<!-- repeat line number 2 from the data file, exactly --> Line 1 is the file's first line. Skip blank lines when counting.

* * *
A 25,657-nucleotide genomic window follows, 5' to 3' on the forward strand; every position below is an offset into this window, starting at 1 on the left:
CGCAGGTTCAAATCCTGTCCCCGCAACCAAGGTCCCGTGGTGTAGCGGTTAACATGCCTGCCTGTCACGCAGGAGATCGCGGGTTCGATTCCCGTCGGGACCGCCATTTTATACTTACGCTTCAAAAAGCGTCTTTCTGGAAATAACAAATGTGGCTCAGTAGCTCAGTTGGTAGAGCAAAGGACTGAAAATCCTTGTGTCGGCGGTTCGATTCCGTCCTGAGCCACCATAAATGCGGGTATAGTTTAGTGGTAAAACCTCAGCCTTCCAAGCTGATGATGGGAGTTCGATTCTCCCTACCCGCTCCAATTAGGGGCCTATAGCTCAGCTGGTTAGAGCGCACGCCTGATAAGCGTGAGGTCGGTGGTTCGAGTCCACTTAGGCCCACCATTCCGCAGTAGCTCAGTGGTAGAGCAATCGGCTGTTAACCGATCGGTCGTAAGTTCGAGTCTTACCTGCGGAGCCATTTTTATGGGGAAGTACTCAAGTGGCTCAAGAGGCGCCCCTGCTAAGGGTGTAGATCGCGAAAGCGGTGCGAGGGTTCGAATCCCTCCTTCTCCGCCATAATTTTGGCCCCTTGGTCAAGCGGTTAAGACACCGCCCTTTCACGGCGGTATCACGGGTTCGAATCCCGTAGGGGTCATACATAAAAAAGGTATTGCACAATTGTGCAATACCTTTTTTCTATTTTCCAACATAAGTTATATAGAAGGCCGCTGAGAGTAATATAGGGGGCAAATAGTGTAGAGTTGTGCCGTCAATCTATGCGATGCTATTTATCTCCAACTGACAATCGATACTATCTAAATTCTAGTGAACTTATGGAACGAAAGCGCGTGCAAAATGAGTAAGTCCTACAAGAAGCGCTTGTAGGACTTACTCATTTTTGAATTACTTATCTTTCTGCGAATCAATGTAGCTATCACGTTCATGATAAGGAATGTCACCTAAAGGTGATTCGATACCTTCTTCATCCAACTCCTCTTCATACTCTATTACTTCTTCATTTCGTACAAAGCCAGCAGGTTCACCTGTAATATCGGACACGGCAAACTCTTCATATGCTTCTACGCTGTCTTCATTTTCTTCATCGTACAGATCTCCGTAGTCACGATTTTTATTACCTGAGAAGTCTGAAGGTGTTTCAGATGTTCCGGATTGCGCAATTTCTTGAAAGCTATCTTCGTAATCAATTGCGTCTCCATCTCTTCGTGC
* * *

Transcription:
CGCAGGTTCAAATCCTGTCCCCGCAACCAAGGTCCCGTGGTGTAGCGGTTAACATGCCTGCCTGTCACGCAGGAGATCGCGGGTTCGATTCCCGTCGGGACCGCCATTTTATACTTACGCTTCAAAAAGCGTCTTTCTGGAAATAACAAATGTGGCTCAGTAGCTCAGTTGGTAGAGCAAAGGACTGAAAATCCTTGTGTCGGCGGTTCGATTCCGTCCTGAGCCACCATAAATGCGGGTATAGTTTAGTGGTAAAACCTCAGCCTTCCAAGCTGATGATGGGAGTTCGATTCTCCCTACCCGCTCCAATTAGGGGCCTATAGCTCAGCTGGTTAGAGCGCACGCCTGATAAGCGTGAGGTCGGTGGTTCGAGTCCACTTAGGCCCACCATTCCGCAGTAGCTCAGTGGTAGAGCAATCGGCTGTTAACCGATCGGTCGTAAGTTCGAGTCTTACCTGCGGAGCCATTTTTATGGGGAAGTACTCAAGTGGCTCAAGAGGCGCCCCTGCTAAGGGTGTAGATCGCGAAAGCGGTGCGAGGGTTCGAATCCCTCCTTCTCCGCCATAATTTTGGCCCCTTGGTCAAGCGGTTAAGACACCGCCCTTTCACGGCGGTATCACGGGTTCGAATCCCGTAGGGGTCATACATAAAAAAGGTATTGCACAATTGTGCAATACCTTTTTTCTATTTTCCAACATAAGTTATATAGAAGGCCGCTGAGAGTAATATAGGGGGCAAATAGTGTAGAGTTGTGCCGTCAATCTATGCGATGCTATTTATCTCCAACTGACAATCGATACTATCTAAATTCTAGTGAACTTATGGAACGAAAGCGCGTGCAAAATGAGTAAGTCCTACAAGAAGCGCTTGTAGGACTTACTCATTTTTGAATTACTTATCTTTCTGCGAATCAATGTAGCTATCACGTTCATGATAAGGAATGTCACCTAAAGGTGATTCGATACCTTCTTCATCCAACTCCTCTTCATACTCTATTACTTCTTCATTTCGTACAAAGCCAGCAGGTTCACCTGTAATATCGGACACGGCAAACTCTTCATATGCTTCTACGCTGTCTTCATTTTCTTCATCGTACAGATCTCCGTAGTCACGATTTTTATTACCTGAGAAGTCTGAAGGTGTTTCAGATGTTCCGGATTGCGCAATTTCTTGAAAGCTATCTTCGTAATCAATTGCGTCTCCATCTCTTCGTGC